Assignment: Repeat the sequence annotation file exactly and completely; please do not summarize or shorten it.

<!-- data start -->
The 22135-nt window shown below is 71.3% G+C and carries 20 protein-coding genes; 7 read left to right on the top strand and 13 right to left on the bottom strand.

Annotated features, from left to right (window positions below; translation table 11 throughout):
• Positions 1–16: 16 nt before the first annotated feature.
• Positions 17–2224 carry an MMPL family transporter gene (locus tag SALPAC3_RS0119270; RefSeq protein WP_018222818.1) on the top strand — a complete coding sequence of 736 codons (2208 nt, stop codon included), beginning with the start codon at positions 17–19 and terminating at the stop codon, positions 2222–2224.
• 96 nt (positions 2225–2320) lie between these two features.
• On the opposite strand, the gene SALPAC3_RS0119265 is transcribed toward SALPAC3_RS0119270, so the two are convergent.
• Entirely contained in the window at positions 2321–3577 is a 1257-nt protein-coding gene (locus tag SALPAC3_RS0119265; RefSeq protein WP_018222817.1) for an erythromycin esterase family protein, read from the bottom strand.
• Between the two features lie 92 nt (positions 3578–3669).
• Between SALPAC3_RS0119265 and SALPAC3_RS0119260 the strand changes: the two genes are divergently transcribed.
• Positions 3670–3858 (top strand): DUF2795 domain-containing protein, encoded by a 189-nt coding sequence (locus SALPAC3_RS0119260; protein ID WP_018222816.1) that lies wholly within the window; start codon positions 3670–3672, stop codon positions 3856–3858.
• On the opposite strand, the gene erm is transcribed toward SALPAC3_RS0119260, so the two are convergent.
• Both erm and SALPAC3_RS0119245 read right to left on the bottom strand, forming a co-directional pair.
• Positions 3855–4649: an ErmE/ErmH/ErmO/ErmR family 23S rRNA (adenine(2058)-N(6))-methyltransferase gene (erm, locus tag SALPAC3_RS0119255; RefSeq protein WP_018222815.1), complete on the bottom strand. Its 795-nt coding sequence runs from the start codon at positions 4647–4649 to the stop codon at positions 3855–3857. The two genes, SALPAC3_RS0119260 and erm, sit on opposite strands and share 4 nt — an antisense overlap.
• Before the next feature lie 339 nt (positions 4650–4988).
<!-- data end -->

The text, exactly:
The 22135-nt window shown below is 71.3% G+C and carries 20 protein-coding genes; 7 read left to right on the top strand and 13 right to left on the bottom strand.

Annotated features, from left to right (window positions below; translation table 11 throughout):
• Positions 1–16: 16 nt before the first annotated feature.
• Positions 17–2224 carry an MMPL family transporter gene (locus tag SALPAC3_RS0119270; RefSeq protein WP_018222818.1) on the top strand — a complete coding sequence of 736 codons (2208 nt, stop codon included), beginning with the start codon at positions 17–19 and terminating at the stop codon, positions 2222–2224.
• 96 nt (positions 2225–2320) lie between these two features.
• On the opposite strand, the gene SALPAC3_RS0119265 is transcribed toward SALPAC3_RS0119270, so the two are convergent.
• Entirely contained in the window at positions 2321–3577 is a 1257-nt protein-coding gene (locus tag SALPAC3_RS0119265; RefSeq protein WP_018222817.1) for an erythromycin esterase family protein, read from the bottom strand.
• Between the two features lie 92 nt (positions 3578–3669).
• Between SALPAC3_RS0119265 and SALPAC3_RS0119260 the strand changes: the two genes are divergently transcribed.
• Positions 3670–3858 (top strand): DUF2795 domain-containing protein, encoded by a 189-nt coding sequence (locus SALPAC3_RS0119260; protein ID WP_018222816.1) that lies wholly within the window; start codon positions 3670–3672, stop codon positions 3856–3858.
• On the opposite strand, the gene erm is transcribed toward SALPAC3_RS0119260, so the two are convergent.
• Both erm and SALPAC3_RS0119245 read right to left on the bottom strand, forming a co-directional pair.
• Positions 3855–4649: an ErmE/ErmH/ErmO/ErmR family 23S rRNA (adenine(2058)-N(6))-methyltransferase gene (erm, locus tag SALPAC3_RS0119255; RefSeq protein WP_018222815.1), complete on the bottom strand. Its 795-nt coding sequence runs from the start codon at positions 4647–4649 to the stop codon at positions 3855–3857. The two genes, SALPAC3_RS0119260 and erm, sit on opposite strands and share 4 nt — an antisense overlap.
• Before the next feature lie 339 nt (positions 4650–4988).